EBIT is an indicator of a company’s profitability, calculated as revenue minus expenses, excluding interest and tax.
EBIT measures the profit a company generates from its operations, for that reason is also called “Operating profit”. By excluding tax and interest (expenses and income), we focus solely on the company’s ability to generate earnings from operations, ignoring variables such as tax expenses and financial assets.
Financing – decisions and operational policies by which companies raise the necessary resources to support and develop the business, can seriously jeopardize the very survival of the company. Keep tabs on the amount of debt, especially in relation to the ability to bear the cost and to raise in the course of time the resources to repay lenders, is a top priority for any finance manager.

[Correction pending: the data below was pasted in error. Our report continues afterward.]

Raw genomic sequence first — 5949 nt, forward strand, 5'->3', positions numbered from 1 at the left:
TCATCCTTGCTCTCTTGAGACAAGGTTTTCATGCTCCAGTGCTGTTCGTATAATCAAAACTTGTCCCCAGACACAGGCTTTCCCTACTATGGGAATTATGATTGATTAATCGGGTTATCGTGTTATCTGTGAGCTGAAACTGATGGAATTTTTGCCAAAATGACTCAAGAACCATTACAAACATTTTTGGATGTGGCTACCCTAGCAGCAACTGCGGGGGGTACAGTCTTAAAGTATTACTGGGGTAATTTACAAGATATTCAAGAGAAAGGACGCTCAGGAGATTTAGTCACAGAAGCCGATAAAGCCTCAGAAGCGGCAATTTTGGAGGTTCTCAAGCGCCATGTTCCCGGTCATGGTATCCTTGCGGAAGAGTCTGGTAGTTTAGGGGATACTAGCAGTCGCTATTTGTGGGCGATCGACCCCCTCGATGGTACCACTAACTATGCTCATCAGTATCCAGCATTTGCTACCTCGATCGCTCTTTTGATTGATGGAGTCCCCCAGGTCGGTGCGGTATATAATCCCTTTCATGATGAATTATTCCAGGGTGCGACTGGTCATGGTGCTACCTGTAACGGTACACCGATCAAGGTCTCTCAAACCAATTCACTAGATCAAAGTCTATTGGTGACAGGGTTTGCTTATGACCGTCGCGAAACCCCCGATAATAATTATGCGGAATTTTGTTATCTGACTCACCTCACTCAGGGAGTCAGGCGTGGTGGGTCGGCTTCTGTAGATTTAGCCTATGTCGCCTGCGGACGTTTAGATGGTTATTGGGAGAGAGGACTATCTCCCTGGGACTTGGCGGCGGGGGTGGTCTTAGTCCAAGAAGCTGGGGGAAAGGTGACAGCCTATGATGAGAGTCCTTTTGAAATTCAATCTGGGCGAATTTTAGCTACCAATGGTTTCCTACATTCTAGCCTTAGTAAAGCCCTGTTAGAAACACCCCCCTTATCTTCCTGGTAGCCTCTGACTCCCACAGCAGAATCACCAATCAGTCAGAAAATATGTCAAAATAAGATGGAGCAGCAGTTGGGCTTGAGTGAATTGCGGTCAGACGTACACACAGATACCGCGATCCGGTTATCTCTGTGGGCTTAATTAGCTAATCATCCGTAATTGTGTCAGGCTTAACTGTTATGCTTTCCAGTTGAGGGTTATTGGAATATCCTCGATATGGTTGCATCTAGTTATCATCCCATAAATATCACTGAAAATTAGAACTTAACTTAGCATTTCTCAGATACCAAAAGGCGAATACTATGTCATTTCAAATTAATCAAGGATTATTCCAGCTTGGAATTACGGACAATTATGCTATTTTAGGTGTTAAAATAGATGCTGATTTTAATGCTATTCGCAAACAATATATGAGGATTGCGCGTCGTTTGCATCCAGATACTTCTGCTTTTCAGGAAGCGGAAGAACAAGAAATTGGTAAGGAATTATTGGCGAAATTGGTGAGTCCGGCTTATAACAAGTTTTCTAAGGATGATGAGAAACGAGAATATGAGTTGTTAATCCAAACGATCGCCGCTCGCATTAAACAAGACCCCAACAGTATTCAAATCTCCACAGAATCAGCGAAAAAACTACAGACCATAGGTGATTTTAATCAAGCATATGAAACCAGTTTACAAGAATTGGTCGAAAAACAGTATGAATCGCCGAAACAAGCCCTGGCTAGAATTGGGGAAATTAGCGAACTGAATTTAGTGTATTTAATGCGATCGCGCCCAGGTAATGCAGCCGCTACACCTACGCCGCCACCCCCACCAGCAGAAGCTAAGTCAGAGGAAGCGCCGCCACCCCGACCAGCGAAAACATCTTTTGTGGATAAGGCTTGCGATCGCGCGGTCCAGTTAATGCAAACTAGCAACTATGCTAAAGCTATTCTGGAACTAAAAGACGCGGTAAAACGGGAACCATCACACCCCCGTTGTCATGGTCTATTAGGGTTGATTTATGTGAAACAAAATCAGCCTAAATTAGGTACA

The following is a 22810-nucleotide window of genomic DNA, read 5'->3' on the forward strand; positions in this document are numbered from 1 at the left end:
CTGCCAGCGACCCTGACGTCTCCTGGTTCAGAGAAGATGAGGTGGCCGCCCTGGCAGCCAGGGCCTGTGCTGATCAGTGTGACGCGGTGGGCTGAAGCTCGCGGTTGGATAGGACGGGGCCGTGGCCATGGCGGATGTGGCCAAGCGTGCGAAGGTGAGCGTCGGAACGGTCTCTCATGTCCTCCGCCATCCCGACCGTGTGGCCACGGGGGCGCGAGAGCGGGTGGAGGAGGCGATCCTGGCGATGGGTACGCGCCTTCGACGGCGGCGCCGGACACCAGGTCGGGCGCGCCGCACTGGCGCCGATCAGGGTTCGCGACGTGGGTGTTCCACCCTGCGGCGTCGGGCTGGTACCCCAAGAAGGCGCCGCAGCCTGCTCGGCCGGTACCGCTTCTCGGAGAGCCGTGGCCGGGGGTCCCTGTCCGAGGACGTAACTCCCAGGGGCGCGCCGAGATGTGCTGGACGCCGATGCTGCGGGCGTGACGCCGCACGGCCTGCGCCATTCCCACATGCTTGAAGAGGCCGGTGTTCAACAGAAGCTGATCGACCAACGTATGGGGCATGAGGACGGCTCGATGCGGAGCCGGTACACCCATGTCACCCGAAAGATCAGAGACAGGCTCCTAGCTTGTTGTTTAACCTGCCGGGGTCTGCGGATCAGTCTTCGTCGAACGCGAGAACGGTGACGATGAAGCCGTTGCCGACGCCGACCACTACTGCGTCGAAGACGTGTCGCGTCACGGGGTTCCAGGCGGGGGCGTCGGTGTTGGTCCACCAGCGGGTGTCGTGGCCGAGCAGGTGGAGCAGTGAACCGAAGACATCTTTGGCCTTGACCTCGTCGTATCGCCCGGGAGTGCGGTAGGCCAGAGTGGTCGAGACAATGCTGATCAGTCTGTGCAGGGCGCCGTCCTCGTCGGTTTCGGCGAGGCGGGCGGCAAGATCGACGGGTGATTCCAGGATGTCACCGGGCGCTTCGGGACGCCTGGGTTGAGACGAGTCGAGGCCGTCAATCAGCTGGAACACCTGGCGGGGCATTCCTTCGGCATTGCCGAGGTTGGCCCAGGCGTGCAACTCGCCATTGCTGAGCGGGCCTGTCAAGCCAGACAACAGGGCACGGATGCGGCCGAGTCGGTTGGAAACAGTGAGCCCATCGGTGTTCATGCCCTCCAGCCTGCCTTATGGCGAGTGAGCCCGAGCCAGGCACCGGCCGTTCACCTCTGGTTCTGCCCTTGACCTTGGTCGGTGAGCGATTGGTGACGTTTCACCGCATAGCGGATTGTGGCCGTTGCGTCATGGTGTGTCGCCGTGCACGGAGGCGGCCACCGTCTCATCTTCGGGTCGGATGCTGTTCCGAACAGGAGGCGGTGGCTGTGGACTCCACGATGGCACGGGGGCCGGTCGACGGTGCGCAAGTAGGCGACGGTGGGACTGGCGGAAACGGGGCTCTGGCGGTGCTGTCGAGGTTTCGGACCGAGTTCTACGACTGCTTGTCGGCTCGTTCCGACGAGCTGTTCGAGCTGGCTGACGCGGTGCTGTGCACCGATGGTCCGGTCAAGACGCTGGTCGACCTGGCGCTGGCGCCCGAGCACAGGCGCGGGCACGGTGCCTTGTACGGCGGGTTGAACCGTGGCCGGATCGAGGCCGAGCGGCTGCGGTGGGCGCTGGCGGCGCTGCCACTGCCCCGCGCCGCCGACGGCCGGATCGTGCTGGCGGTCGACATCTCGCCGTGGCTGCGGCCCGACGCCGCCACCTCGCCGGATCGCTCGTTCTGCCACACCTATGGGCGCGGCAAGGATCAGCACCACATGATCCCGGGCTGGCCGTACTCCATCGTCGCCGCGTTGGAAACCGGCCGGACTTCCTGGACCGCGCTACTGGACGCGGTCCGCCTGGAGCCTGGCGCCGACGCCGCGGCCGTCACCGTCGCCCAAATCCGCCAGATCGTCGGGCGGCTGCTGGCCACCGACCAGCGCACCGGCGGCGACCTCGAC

Discounting of cash-flows is a financial process that computes the value today of a stream that you will generate in the future. At constant value, a cash-flow projected into the future is worth less than a cash-flow today for two reasons:
1. we prefer to consume today rather than tomorrow. In order to ensure that a certain individual does not consume a certain good today, we have to grant him that in the future he will have the possibility of consuming larger, the real rate of return;
2. in calculating cash-flows that we expect will be generated in the future, we must take into account some degree of risk or uncertainty which consequently reduces the value in proportion to time estimates.
The purpose of this article is to identify a model of cash flow statement that can be conveniently used for a correct financial analysis, based on the calculation of NOPAT (Net Operating Profit After Taxes).
For an audit of the company’s performance from a financial point of view, it is essential to provide for the construction of the financial statement which is an account that highlights the causes of change, positive or negative, of cash occurred in a given year, as set forth by IAS 1.